One of the primary reasons that I’ve remained in the UU ministry for nearly 40 years now is that it’s one of the few professions or callings left where one can still be a Renaissance person. Being in the ministry has allowed me to draw on a wide range of interests, passions, skills, and abilities rather than being in a career where one is expected to be especially good, at just a few things.
If there’s a downside to being a Renaissance person in the ministry, however, it’s that one cannot be equally skilled at everything ministry calls for. It’s quite a skill set ministers in our tradition are expected to have: A reasonably articulate speaker, a scholar of a sort, an educator, a spiritual guide, a community builder, a counselor, a care-giver, an administrator, a staff supervisor, a trouble-shooter, a community activist, a social justice advocate, good with kids, loved by elders, able to show appreciation all over the place, an extrovert even if you happen to be an introvert. And that’s just the short list. I have no regrets or misgivings about anything on it. It is what I, and my colleagues, signed up for.
But here’s what I also know: It is a rare minister indeed who can operate at an optimum level in each and all of those areas. Granted, we are rightly expected to show a basic level of competence in each of them, but different ones of us ministers are better at different things on that list. Few, if any of us, bat a thousand on every single one. This is why the covenantal, and relational, component of our ministry is so crucial. It is when the minister and the members of the congregation bring their gifts together–gifts that flesh out that laundry list I just ran through–that real ministry takes place.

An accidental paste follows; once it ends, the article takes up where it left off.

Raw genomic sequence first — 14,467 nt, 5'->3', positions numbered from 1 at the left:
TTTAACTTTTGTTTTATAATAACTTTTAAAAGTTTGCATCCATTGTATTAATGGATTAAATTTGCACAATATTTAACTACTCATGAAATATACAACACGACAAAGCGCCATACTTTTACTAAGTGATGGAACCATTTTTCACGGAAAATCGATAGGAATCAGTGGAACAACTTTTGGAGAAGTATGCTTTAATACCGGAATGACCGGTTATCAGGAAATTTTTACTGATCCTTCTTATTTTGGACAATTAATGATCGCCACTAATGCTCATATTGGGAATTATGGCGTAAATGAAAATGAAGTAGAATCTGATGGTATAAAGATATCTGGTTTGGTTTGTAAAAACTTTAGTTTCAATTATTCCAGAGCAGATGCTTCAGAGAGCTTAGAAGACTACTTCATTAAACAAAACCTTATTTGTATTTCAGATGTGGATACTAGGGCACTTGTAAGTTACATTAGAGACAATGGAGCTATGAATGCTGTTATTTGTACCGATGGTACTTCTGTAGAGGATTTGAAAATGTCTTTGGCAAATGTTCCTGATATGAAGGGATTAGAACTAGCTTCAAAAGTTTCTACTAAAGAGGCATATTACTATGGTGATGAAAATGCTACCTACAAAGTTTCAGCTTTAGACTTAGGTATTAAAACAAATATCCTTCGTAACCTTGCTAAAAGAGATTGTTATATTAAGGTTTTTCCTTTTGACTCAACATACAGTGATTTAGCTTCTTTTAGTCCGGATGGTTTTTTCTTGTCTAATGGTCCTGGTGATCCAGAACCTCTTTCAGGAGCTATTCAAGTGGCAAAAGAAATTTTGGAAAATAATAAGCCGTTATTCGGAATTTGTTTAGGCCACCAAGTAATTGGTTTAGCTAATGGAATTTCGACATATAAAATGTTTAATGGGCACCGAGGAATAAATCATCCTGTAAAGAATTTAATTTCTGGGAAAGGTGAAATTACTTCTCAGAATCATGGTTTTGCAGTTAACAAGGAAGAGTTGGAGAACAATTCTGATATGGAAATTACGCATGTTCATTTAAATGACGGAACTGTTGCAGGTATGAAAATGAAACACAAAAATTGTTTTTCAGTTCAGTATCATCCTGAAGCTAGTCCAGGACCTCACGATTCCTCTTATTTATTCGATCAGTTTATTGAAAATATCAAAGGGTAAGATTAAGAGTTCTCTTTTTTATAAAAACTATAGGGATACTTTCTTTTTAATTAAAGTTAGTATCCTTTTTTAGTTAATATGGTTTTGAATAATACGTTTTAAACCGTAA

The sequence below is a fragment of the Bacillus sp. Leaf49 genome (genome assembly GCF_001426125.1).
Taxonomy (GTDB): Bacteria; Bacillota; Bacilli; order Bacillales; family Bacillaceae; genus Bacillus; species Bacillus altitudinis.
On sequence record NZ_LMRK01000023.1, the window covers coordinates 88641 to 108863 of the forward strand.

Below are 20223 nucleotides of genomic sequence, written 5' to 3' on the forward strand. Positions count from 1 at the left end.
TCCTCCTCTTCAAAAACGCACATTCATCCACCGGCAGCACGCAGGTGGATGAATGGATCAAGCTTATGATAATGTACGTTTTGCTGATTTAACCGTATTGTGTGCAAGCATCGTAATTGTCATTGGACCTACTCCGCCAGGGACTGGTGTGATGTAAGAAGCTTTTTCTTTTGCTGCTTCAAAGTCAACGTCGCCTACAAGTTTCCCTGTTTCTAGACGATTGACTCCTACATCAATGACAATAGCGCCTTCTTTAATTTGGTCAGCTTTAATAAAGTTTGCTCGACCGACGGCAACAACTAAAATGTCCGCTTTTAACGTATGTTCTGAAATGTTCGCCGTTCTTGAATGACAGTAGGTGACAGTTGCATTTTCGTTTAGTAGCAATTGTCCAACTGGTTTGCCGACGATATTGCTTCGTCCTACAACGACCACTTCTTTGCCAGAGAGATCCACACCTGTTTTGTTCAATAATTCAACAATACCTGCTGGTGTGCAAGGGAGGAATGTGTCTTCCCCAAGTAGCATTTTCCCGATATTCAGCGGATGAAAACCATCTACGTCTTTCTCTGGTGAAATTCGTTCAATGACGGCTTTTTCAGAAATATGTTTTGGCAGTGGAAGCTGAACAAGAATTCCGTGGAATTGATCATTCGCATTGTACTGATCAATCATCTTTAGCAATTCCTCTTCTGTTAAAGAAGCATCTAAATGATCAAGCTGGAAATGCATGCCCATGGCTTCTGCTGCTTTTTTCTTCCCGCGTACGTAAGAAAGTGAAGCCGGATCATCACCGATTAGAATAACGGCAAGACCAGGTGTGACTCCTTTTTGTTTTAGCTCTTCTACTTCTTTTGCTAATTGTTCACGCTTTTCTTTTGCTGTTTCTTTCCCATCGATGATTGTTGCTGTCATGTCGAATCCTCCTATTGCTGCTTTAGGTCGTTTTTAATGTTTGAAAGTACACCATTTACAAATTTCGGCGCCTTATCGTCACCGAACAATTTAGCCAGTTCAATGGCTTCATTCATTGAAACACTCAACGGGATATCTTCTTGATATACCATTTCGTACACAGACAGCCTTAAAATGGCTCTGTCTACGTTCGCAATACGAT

As you consider then, the qualities, the skills, the abilities, the interests, the gifts that you look for in the minister you are seeking; give thought to your gifts as well. Think on the gifts you can bring—your gifts of skills, abilities, energies, passions and compassion, all the gifts that you can bring to the covenant you and your settled minister will enter into.
Think also, on the gift of the Covenant you now have among yourselves; your Covenant of Right Relations that you put in place in 2006 and reaffirmed at your Annual Meeting last May. Over the next few months, beginning on October 16, you are invited to take part in a series of directed encounters that will allow you to probe deeper into some of the meanings behind the language of your Covenant. More information on the Covenant of Right Relations practicum will be forthcoming in the weeks ahead. Keep your eyes and ears open for it. Your exploration of this Covenant is yet another way of preparing yourselves for your next minister.
I started off with a story told by a minister. I’m going to close with one by a congregant who found herself being ministered to at a time in her life when she needed it the most. Some of you are probably familiar with her work. I’m speaking of the novelist and essayist Anne Lamott.
Ms. Lamott was raised in a strictly secular household, with little if any religious content. As she was beginning to find success as a writer, she also found herself in the grip of drug and alcohol addiction. She quite literally stumbled upon a largely African-American congregation in Marin City, California. Ms. Lamott is white. With her guard initially way up, she gradually let herself be ministered to by that congregation in a way that truly saved her life.
She tells her story in a book titled Traveling Mercies. The chapter in which Ms. Lamott relates her slow and halting engagement with a congregation is way too long to read in its entirety here, but I hope the passages I’ve chosen can do at least some justice to her story. It starts with her happening to pass by a church—called St. Andrews Presbyterian—as she was going about some errands on a Sunday morning, and being captivated by the singing she heard coming through the door to its sanctuary. I’ll let her take it from here: